The results of May’s elections (2014) show a high rise of far-right parties across Europe. One of the strongest principles associated with such parties is their strong focus on anti-immigration policies.
The video contains a story of a civil servant who was in charge of social policy/benefits at the Inspectorate of Social Security of Luxembourg (IGSS) back in the 1954/55. Mr. Bernard shares his experience as an inspector for social benefits for frontier workers from Belgium and France.
The Video can be found here:
*Acknowledgements go to Rene Bertrand and to Mr. Raymond Wagener (IGSS, Luxembourg)
** the registration was made by Irina Burlacu in Luxembourg, Luxembourg in April, (2010) and took place with the courtesy of Ioana Salagean, who assisted with translation from English to French and French to English.
The story is a reminder that it is not the time to turn the clock back. In the 50’s, after the II-nd World War, there were hardly any common laws existing in the area of mobility and migration of European citizens. Moreover, no common EU regulation existed to protect European mobile workers and their families to manage social benefits of EU workers who worked in different Member States. Countries would sign separate bi-lateral Social Security Agreements, which were the only policy and legal instrument that administrations could rely on when deciding the amounts and conditions of benefits.
It took more than 50 years to establish a common legislative framework for all the Member States in the area of free movement for work and coordination of social security administrations that would insure individuals who worked in more EU countries to get their pension or unemployment benefits on time.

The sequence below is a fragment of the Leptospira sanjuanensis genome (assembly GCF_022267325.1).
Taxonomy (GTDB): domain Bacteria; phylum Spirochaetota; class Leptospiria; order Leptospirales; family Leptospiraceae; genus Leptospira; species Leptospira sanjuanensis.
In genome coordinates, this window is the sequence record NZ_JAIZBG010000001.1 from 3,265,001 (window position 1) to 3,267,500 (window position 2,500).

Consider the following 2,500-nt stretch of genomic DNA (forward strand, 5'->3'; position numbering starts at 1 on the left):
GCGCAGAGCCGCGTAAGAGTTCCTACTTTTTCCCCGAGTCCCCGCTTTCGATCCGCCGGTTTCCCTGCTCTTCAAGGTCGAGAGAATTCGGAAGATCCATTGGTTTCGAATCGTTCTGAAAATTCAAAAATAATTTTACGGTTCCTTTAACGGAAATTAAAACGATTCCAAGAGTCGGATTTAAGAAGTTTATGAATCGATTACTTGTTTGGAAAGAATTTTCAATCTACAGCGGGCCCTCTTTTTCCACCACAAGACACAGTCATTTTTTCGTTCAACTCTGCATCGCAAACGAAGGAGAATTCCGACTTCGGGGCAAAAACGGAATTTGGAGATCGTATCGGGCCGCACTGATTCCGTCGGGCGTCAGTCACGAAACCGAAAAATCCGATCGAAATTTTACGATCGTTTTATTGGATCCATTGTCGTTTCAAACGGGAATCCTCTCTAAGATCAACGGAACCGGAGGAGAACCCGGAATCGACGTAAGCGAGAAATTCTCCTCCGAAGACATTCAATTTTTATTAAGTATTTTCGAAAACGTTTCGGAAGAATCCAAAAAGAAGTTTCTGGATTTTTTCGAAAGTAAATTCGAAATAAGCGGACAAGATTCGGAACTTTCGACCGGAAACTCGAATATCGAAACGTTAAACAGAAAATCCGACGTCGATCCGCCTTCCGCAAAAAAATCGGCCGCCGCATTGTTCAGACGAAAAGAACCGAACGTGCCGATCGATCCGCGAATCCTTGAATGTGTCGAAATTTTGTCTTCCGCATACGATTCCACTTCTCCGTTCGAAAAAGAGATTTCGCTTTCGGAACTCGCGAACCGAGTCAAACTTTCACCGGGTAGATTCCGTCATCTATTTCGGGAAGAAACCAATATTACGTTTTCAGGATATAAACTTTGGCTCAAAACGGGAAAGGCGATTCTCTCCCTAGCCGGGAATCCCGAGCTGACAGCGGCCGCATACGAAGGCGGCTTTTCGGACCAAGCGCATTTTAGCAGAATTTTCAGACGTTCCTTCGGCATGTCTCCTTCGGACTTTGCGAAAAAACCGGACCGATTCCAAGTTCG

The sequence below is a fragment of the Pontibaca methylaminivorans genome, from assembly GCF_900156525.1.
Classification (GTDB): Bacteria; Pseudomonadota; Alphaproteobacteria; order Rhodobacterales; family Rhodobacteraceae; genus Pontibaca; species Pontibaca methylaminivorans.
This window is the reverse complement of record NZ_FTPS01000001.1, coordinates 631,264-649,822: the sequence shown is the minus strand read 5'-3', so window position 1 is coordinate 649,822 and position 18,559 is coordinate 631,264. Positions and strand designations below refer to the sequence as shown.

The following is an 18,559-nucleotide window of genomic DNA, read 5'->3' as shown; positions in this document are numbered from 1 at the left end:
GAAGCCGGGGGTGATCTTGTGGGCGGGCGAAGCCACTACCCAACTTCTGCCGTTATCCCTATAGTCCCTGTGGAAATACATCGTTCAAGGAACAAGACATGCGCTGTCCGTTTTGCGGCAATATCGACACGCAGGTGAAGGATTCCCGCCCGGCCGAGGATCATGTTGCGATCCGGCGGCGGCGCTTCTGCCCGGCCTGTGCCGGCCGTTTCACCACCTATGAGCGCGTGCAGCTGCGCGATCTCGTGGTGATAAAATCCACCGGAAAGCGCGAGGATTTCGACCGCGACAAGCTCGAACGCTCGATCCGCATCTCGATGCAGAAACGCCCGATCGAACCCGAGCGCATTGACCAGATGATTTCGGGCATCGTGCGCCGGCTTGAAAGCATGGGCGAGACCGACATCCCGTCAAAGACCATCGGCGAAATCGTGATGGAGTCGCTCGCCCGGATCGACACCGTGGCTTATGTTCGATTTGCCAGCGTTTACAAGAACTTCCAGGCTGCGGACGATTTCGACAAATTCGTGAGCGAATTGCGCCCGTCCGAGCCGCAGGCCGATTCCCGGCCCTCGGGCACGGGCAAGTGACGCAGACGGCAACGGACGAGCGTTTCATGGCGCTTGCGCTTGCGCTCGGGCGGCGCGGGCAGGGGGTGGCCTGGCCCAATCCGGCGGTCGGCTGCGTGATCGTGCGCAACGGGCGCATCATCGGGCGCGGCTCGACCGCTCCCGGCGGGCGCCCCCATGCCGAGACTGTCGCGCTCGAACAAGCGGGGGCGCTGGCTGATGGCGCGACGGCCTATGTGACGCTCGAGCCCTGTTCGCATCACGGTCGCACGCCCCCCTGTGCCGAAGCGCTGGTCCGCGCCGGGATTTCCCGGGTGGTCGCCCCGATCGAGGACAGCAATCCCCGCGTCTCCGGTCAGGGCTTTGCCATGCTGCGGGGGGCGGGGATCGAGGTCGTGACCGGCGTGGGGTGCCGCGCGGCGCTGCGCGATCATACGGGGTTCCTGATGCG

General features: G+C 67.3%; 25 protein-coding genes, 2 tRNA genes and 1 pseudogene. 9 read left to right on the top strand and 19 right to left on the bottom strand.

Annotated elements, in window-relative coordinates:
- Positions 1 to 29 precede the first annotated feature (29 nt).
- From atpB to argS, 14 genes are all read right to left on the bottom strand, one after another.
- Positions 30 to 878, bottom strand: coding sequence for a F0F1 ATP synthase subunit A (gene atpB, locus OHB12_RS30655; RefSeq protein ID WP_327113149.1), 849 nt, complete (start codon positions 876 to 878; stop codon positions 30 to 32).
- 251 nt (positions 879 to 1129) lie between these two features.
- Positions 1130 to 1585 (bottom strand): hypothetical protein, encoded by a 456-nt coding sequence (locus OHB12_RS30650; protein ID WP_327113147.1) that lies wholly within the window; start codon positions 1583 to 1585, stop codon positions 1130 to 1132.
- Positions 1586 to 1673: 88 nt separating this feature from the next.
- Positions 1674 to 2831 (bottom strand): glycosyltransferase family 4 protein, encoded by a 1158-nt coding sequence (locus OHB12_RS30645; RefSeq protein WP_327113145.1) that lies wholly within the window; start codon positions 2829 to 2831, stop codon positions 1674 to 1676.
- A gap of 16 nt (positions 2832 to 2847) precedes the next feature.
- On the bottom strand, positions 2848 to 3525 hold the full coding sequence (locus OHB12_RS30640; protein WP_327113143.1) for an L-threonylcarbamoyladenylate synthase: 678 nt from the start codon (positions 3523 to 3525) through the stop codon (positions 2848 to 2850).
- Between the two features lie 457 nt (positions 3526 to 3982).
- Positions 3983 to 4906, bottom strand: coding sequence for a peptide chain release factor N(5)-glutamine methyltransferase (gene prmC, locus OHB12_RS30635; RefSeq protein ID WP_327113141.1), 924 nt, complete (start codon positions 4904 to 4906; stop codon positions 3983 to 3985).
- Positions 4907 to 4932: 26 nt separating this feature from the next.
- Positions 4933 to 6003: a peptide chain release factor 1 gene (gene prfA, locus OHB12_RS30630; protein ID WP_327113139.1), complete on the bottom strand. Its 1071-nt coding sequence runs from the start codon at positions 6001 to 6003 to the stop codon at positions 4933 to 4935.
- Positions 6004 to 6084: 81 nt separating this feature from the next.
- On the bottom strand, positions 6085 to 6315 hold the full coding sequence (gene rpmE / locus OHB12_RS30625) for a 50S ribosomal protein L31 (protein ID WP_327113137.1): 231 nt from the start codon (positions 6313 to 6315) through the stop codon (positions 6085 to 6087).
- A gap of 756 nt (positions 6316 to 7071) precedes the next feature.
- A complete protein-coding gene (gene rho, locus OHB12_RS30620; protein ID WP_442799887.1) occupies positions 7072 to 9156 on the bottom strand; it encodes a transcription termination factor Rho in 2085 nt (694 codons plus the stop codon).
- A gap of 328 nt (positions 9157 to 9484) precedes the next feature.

The negotiations of such agreements were not an easy task. Amis Bernard (2010) mentioned in his interview that in the 50s’, the translation services were not provided to civil servants, like in ourdays. A civil servant would have to learn the language of the country with which its government would sign the agreement first and then participate and lead into negotiations of the conditions of the agreements. Learning the language and the organization culture in order to understand the provisions in the agreement and then proceed to negotiations was very were time-consuming, complex to explain and administer, and generally existed only between countries with similar system provisions.
The “age of migration” (Castles, 2009), an increasing number of individuals contribute to one or more states where they do not necessarily reside or permanently live. Exploring new, creative approaches in how to better maximize the massive labour skills fluctuations and match them among the Member States could provide a more inclusive and sound answer for national economies than going backwards to protective. Few policy recommendations are offered here: Manifesto.
To tell now all migrants to go home would be like asking for a reversed rhythm of globalization.